Contemporary Literary Review India | Print ISSN 2250-3366 | Online ISSN 2394-6075 | Impact Factor 8.1458 | Vol. 10, No. 4: CLRI November 2023

Toni Morrison on Unconventional Motherhood, Maternal Abandonment and Redefined Love

Rishav Devrani & Poojan Bulani

Poojan Bulani is a graduate student at University College London, studying the intersection of law and technology.

Abstract: Motherhood is a prominent theme in Toni Morrison's works that she has emphasized in her novels as well as her essays. Through the thematic exploration of her stories, Morrison philosophizes the power and the sacrifices that flow from motherhood and attempts to dismantle the patriarchal poster image of a mother and the experience of motherhood. Building upon the same, she beautifully sews together her political stance on black womanhood, her ideas on slavery, its aftermath in the United States vis-à-vis the infinite struggles of maternal identity.

In the essay, the authors have tried to analyze and anatomize the paradigm of stereotypical notions associated with motherhood. By deconstructing Toni Morrison's 'Sula,' 'A Mercy,' and 'Beloved,' the authors have attempted to explain how Morrison rebukes the status quo and run-of-the-mill motherly standards and writes fearlessly on concepts that have been seldom evaded and diverted by her contemporaries. By making a comparative analysis of her works, the authors have illustrated how Morrison tackles different themes of black womanhood; developing them from day-to-day experiences to an evolution of a new resistance. She enables, through her characters, African American women to come forward, counter, and challenge the discourse on black womanhood.

Different eras beget different expectations where women are romanticized, and their traditional roles are reaffirmed. It, therefore, becomes pivotal for voices like Morrison's to encourage women all around through her innocent portrayal of the complexities of societal affirmation. For example, she disregards the conventional understanding that biological mothers are the sole domain holder of motherhood.

The authors have discussed Morrison’s background to understand why she writes the way she does. Morrison was awarded the Nobel Prize for Literature in 1993 and was one of the flagbearers of Black Feminist literature; due to her flair for dismantling complex and controversial subjects without stripping them off of reality. And as she always said, the power of changing the world for the better lies not in the great people we mourn, but with ourselves, the essay is an attempt to honor her unmatched legacy.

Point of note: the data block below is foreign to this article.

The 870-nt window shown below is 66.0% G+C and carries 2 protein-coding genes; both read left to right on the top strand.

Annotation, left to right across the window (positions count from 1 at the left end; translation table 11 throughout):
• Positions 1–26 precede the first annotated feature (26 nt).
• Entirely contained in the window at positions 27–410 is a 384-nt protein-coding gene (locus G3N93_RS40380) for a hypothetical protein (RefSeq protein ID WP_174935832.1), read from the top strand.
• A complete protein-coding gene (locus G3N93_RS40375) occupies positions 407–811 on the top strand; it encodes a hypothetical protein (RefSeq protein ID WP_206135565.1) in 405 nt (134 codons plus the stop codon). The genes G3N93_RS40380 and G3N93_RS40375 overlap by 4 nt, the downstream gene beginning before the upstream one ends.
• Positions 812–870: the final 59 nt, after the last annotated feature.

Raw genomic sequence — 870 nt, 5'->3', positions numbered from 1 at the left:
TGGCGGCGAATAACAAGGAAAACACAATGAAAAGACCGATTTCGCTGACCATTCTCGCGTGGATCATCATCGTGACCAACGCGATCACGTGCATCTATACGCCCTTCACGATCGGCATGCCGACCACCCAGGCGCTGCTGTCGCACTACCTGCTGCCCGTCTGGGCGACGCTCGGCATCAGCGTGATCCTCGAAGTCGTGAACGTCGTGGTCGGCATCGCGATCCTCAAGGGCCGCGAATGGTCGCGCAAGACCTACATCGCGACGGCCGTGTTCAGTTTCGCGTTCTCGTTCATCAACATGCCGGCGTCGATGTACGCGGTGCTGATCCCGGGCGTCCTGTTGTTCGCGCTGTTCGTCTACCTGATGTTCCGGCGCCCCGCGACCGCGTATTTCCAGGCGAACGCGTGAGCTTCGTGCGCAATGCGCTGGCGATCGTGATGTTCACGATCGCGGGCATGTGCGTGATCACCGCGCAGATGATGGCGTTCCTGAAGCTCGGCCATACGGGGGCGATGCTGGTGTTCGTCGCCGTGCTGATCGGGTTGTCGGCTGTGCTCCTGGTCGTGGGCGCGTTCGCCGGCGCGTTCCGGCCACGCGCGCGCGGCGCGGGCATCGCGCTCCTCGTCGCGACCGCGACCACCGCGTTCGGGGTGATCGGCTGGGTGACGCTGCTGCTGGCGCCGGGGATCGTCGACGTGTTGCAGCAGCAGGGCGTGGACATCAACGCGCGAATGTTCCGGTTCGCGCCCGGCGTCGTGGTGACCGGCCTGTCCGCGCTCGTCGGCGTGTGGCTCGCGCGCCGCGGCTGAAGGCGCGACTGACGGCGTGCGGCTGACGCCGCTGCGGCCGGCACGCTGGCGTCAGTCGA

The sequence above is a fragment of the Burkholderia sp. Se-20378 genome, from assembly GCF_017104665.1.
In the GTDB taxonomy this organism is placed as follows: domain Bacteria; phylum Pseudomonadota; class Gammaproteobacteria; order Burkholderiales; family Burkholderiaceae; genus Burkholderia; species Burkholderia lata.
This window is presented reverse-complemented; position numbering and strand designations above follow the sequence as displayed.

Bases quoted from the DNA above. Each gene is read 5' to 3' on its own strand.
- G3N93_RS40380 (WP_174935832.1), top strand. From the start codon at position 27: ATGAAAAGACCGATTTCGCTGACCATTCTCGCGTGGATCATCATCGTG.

Keywords: Motherhood, Mother Hunger, Love, Toni Morrison, Sula, A Mercy, Beloved, Sorrow, Slavery.


Through a thematic focus on motherhood, friendship, and empathy, Morrison explores the multifaceted expression of love in the various mothers of her novels. In 'Sula' she compels the readers to rethink the definition of a quintessential 'good mother.' Despite it being her second novel, the characters ooze raw emotion, and the writing is emotionally-charged. The absence of punctuation within the prose symbolizes the urgency of the plot. In 'Beloved,' one of her most acclaimed works, the protagonist, a slave woman who runs away from her owner, kills her daughter to put her "where she was safe." These bold yet close-to-home storylines enthrall the readers and make them wonder about the power and the courage it takes to be a mother.

“And the eggs?” she asks.

“They hatch alone,” says Lina.

“Do they live?” Florens’ whispering is urgent.

“We have,” says Lina

─ A Mercy

Through story-telling based on intra-feminine communities, engendered institutions of oppression, and their repressive repercussions on gender-specific experiences, Morrison grants a voice to the unheard, the unsung, and the unknown. Powerful, dominant, and intriguing characters with familial ties stringed to their tyrannical pasts are portrayed through forlorn paternal love and sequestered children.

The collective reading of A Mercy, Sula, and Beloved enabled the authors to deconstruct the multifaceted role of mothers. While we have been conditioned to construct an image of a mother conventionally, Morrison fabricates an alternate imagery. Through her oeuvre, she elucidates how mothers are not mere ideals of love and kindness. This essay is a conscious effort to analyse the destabilization of the traditional norms of motherhood through the stories of Hannah, Eva, Rebekka, Lina, and Florens’ mother to convey to the readers that there is no fairy tale or happy endings for the mothers of these novels. Instead, it beautifully embraces the brokenness of the mothers in light of the incessant vulnerability and ingrained stereotypes that try to bring them down. It captures the spirit of motherhood beyond the biological definition that it carries.